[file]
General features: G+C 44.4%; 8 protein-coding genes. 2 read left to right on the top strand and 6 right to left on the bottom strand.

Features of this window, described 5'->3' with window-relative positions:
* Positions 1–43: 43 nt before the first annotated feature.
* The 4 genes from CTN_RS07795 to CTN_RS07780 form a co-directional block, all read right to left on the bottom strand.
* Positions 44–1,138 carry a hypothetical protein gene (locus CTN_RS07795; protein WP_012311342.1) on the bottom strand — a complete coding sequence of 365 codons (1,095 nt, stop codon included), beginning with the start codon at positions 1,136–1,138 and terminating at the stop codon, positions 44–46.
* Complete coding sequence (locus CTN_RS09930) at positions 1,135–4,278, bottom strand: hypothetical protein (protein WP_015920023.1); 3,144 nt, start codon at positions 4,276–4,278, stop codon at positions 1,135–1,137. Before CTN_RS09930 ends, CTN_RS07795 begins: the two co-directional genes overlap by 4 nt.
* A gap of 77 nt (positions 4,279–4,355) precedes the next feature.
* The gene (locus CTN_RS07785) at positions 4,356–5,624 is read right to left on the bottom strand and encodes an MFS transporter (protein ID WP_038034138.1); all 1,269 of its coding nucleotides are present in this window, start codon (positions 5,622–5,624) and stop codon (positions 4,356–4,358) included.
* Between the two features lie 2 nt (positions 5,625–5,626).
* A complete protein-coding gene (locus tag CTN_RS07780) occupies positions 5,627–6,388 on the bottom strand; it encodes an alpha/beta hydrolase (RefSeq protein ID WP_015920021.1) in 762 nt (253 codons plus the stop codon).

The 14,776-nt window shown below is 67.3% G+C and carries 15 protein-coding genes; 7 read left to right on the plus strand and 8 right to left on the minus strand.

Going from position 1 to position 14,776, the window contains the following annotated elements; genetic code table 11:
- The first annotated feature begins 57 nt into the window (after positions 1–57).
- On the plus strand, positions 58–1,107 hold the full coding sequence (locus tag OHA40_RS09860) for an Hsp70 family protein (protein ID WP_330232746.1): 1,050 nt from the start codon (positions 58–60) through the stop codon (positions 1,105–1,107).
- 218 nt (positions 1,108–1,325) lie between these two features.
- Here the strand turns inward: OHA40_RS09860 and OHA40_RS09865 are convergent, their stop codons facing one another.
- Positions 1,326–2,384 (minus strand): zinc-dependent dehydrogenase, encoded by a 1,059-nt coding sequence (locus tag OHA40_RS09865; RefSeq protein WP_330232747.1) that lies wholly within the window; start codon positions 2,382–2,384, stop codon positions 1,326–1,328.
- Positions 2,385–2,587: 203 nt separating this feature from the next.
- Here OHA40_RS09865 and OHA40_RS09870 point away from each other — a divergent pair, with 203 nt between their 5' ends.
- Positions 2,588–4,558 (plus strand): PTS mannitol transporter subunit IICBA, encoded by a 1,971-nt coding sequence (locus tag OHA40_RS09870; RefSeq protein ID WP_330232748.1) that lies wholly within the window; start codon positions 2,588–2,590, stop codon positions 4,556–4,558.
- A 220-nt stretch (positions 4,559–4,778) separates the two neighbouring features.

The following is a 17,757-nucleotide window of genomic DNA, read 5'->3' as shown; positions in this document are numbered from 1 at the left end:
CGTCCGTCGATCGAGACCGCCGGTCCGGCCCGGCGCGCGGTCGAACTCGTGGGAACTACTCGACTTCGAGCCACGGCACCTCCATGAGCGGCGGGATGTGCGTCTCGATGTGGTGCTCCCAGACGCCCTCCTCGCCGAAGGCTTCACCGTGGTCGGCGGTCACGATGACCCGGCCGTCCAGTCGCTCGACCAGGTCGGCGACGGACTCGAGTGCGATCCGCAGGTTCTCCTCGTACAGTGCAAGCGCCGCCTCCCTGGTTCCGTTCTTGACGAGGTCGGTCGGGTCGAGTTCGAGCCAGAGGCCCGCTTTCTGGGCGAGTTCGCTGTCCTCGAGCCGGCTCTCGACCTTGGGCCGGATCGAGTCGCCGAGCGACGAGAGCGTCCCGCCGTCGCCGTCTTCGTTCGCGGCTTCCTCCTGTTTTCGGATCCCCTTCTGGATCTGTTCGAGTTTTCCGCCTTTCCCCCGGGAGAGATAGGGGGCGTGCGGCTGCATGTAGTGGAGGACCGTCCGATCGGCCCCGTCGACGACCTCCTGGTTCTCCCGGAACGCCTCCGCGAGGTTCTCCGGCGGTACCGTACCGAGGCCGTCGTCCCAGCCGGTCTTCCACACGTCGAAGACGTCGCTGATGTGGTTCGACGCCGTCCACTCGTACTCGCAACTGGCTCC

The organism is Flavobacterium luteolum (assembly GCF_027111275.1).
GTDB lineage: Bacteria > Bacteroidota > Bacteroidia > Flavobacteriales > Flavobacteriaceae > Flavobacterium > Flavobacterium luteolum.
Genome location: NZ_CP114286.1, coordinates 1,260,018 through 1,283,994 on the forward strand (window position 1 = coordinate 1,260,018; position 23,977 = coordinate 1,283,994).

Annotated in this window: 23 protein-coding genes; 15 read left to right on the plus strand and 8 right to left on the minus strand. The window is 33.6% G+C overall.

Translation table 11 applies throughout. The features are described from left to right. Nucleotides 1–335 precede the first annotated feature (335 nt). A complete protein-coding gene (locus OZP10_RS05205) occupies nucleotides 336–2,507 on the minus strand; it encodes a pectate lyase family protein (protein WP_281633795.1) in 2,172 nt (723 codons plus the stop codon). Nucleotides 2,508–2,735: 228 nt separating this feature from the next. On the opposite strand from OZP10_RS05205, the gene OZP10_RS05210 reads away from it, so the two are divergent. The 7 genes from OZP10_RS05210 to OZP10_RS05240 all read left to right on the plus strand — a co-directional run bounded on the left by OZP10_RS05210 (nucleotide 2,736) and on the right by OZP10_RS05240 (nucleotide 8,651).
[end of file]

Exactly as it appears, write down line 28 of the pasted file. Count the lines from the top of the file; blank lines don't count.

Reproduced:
Translation table 11 applies throughout. The features are described from left to right. Nucleotides 1–335 precede the first annotated feature (335 nt). A complete protein-coding gene (locus OZP10_RS05205) occupies nucleotides 336–2,507 on the minus strand; it encodes a pectate lyase family protein (protein WP_281633795.1) in 2,172 nt (723 codons plus the stop codon). Nucleotides 2,508–2,735: 228 nt separating this feature from the next. On the opposite strand from OZP10_RS05205, the gene OZP10_RS05210 reads away from it, so the two are divergent. The 7 genes from OZP10_RS05210 to OZP10_RS05240 all read left to right on the plus strand — a co-directional run bounded on the left by OZP10_RS05210 (nucleotide 2,736) and on the right by OZP10_RS05240 (nucleotide 8,651).